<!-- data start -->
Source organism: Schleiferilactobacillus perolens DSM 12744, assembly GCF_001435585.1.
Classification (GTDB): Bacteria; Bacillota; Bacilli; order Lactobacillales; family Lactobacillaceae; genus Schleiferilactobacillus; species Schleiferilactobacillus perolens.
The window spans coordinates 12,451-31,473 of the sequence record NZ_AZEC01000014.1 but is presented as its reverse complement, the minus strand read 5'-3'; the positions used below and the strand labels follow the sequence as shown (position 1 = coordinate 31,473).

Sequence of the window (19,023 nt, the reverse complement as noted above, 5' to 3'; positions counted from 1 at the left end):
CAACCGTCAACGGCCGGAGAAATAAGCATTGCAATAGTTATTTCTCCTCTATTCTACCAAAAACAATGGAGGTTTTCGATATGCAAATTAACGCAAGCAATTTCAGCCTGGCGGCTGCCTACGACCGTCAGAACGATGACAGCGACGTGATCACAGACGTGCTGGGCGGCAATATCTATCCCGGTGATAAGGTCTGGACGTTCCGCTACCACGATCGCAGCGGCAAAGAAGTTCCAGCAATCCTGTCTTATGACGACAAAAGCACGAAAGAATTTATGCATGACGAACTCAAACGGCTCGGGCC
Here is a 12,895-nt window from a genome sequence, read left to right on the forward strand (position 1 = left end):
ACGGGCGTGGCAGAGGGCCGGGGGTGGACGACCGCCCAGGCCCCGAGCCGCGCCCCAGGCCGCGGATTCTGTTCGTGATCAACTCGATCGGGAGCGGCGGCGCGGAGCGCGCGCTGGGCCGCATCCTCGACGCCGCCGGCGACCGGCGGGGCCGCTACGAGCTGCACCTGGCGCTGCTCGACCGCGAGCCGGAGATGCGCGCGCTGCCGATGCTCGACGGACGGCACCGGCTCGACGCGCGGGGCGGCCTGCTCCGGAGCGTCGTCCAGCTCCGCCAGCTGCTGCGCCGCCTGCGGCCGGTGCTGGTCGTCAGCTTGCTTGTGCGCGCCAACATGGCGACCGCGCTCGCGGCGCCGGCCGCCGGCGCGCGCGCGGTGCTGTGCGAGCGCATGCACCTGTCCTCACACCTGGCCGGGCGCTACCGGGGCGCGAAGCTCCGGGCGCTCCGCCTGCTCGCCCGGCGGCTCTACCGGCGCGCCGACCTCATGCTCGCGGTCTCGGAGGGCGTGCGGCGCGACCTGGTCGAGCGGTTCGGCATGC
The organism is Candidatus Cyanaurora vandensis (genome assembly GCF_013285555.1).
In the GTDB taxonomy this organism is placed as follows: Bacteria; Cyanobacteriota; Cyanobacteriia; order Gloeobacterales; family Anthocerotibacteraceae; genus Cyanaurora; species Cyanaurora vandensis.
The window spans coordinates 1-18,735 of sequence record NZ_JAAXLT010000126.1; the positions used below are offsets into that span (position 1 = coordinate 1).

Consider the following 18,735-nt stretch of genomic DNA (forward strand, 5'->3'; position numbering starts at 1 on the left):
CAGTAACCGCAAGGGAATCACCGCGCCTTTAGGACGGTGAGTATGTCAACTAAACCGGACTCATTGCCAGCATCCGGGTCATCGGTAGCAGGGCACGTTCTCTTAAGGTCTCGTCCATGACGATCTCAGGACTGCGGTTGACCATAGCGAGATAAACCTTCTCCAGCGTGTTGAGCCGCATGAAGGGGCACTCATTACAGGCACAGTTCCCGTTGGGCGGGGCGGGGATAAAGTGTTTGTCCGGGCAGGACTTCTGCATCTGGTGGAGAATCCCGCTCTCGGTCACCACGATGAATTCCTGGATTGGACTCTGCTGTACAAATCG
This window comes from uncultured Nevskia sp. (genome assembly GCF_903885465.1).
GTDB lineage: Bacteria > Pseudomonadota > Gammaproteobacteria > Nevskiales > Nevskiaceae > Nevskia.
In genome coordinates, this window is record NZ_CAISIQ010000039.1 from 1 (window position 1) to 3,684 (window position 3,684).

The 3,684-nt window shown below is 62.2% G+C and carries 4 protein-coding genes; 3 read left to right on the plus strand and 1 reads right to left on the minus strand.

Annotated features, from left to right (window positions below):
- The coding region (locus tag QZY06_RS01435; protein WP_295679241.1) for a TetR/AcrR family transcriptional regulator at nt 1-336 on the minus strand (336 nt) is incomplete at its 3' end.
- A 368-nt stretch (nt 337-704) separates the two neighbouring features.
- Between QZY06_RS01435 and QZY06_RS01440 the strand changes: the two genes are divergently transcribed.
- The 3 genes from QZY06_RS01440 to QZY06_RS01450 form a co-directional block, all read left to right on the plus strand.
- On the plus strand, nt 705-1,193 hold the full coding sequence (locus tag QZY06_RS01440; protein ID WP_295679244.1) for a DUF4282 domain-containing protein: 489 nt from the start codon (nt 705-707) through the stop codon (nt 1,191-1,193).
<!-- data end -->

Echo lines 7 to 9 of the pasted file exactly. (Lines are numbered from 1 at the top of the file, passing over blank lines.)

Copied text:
ACGGGCGTGGCAGAGGGCCGGGGGTGGACGACCGCCCAGGCCCCGAGCCGCGCCCCAGGCCGCGGATTCTGTTCGTGATCAACTCGATCGGGAGCGGCGGCGCGGAGCGCGCGCTGGGCCGCATCCTCGACGCCGCCGGCGACCGGCGGGGCCGCTACGAGCTGCACCTGGCGCTGCTCGACCGCGAGCCGGAGATGCGCGCGCTGCCGATGCTCGACGGACGGCACCGGCTCGACGCGCGGGGCGGCCTGCTCCGGAGCGTCGTCCAGCTCCGCCAGCTGCTGCGCCGCCTGCGGCCGGTGCTGGTCGTCAGCTTGCTTGTGCGCGCCAACATGGCGACCGCGCTCGCGGCGCCGGCCGCCGGCGCGCGCGCGGTGCTGTGCGAGCGCATGCACCTGTCCTCACACCTGGCCGGGCGCTACCGGGGCGCGAAGCTCCGGGCGCTCCGCCTGCTCGCCCGGCGGCTCTACCGGCGCGCCGACCTCATGCTCGCGGTCTCGGAGGGCGTGCGGCGCGACCTGGTCGAGCGGTTCGGCATGC
The organism is Candidatus Cyanaurora vandensis (genome assembly GCF_013285555.1).
In the GTDB taxonomy this organism is placed as follows: Bacteria; Cyanobacteriota; Cyanobacteriia; order Gloeobacterales; family Anthocerotibacteraceae; genus Cyanaurora; species Cyanaurora vandensis.